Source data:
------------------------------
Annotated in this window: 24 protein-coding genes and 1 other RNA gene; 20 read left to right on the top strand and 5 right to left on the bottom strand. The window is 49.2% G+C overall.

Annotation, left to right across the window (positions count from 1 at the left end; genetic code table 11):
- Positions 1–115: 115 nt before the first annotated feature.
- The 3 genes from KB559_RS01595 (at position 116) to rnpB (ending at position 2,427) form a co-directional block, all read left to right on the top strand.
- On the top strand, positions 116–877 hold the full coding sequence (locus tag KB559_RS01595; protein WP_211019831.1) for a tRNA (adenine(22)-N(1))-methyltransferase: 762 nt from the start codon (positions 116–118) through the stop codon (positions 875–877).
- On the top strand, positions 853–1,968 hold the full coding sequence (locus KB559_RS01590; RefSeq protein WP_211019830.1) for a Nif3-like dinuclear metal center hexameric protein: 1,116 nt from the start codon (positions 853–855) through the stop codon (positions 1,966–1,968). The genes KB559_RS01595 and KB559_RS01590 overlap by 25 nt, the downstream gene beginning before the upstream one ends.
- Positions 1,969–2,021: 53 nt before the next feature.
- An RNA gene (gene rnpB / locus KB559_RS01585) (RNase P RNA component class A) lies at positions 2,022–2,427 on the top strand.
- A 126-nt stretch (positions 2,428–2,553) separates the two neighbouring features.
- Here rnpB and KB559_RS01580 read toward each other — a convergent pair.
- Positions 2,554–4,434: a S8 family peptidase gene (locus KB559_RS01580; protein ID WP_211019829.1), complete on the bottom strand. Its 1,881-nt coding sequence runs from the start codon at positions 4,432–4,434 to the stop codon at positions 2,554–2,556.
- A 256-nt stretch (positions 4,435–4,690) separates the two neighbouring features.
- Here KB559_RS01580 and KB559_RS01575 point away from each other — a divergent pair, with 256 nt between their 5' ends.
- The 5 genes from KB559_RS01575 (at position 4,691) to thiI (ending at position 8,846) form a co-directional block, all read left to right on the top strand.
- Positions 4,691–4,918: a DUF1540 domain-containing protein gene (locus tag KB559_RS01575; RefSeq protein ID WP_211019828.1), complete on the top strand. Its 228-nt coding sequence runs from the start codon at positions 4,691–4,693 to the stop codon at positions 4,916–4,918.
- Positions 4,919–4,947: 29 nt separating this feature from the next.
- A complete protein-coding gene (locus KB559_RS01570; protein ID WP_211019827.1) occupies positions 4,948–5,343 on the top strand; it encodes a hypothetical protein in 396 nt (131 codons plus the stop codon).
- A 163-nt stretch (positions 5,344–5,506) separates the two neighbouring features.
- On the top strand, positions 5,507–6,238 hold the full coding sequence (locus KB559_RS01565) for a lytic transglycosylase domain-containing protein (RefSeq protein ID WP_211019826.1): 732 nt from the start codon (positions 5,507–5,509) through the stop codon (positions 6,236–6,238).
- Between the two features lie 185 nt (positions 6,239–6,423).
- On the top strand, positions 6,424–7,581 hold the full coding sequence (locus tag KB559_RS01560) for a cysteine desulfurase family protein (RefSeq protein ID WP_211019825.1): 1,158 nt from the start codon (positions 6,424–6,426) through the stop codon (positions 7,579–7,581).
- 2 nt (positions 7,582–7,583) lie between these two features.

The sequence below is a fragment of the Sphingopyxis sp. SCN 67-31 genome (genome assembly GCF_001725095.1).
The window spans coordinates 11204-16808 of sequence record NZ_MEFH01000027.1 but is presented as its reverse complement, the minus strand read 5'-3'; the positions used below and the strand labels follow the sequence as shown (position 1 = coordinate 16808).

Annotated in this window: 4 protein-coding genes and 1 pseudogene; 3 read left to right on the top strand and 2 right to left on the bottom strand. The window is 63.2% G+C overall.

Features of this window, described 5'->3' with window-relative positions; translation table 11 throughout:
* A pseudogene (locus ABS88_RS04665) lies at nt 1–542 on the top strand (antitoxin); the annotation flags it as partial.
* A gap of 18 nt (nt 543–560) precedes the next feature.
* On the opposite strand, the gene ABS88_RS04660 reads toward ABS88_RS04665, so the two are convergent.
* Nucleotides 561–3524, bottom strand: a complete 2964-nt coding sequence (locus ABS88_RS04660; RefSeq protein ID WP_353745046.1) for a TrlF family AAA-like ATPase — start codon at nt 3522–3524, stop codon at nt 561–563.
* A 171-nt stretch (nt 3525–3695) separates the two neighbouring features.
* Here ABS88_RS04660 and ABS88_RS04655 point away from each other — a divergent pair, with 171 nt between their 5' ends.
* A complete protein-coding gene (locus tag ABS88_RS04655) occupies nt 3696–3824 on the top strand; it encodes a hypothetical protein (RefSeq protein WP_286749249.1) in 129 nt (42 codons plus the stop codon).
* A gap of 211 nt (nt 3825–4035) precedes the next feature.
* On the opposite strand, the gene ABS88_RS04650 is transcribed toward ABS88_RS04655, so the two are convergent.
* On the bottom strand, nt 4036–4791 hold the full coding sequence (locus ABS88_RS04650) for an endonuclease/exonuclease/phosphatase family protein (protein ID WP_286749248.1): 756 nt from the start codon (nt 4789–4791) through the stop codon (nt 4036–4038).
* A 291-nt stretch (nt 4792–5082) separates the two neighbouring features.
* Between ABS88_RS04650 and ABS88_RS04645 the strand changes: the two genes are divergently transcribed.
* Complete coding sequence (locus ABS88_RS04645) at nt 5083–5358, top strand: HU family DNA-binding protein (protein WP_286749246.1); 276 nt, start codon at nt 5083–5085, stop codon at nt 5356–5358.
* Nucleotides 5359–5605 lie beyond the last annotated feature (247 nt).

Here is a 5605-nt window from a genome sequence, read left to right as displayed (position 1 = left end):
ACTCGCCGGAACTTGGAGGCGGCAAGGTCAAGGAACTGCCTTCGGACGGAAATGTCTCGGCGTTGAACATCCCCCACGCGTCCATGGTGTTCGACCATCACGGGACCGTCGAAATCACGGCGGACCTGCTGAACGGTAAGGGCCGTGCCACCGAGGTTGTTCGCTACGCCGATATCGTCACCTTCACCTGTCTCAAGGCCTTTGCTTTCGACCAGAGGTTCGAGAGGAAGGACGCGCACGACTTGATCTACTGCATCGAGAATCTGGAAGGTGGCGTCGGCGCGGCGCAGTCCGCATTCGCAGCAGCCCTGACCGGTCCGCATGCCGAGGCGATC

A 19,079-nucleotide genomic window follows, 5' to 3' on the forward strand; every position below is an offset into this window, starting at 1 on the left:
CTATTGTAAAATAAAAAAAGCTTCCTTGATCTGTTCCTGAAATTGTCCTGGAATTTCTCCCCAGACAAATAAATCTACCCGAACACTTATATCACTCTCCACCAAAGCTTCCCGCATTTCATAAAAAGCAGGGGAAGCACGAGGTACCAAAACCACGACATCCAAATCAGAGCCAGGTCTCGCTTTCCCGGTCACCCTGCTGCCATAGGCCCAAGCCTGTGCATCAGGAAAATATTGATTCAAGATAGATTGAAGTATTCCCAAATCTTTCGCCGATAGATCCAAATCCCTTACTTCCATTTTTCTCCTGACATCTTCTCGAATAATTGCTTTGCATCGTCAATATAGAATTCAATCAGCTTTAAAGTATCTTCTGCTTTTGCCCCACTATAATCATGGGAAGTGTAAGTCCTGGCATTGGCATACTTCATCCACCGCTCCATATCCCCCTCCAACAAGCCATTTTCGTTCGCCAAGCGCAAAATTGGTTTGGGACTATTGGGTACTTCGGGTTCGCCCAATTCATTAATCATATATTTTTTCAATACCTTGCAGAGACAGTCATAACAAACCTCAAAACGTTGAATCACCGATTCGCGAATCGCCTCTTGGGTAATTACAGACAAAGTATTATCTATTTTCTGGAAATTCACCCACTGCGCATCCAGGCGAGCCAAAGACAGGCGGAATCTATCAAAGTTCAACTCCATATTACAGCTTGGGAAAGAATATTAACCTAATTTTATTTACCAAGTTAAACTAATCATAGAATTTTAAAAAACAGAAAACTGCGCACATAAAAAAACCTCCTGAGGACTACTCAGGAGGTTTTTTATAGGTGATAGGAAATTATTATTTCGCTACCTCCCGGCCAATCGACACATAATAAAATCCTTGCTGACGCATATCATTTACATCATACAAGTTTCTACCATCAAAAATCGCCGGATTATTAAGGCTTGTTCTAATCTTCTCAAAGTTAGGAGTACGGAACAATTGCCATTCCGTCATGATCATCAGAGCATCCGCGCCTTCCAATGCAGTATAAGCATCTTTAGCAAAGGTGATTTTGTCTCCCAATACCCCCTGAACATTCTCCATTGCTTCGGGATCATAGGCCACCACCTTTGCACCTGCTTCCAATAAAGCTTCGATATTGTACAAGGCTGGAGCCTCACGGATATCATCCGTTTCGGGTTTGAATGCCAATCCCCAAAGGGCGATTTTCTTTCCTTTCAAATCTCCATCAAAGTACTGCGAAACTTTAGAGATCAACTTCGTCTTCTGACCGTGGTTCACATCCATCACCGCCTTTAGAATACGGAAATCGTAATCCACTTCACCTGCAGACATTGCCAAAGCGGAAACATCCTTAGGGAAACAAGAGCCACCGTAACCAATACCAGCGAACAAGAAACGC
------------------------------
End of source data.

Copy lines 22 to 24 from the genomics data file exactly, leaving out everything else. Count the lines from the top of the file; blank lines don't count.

- 2 nt (positions 7,582–7,583) lie between these two features.

The sequence below is a fragment of the Sphingopyxis sp. SCN 67-31 genome (genome assembly GCF_001725095.1).
The window spans coordinates 11204-16808 of sequence record NZ_MEFH01000027.1 but is presented as its reverse complement, the minus strand read 5'-3'; the positions used below and the strand labels follow the sequence as shown (position 1 = coordinate 16808).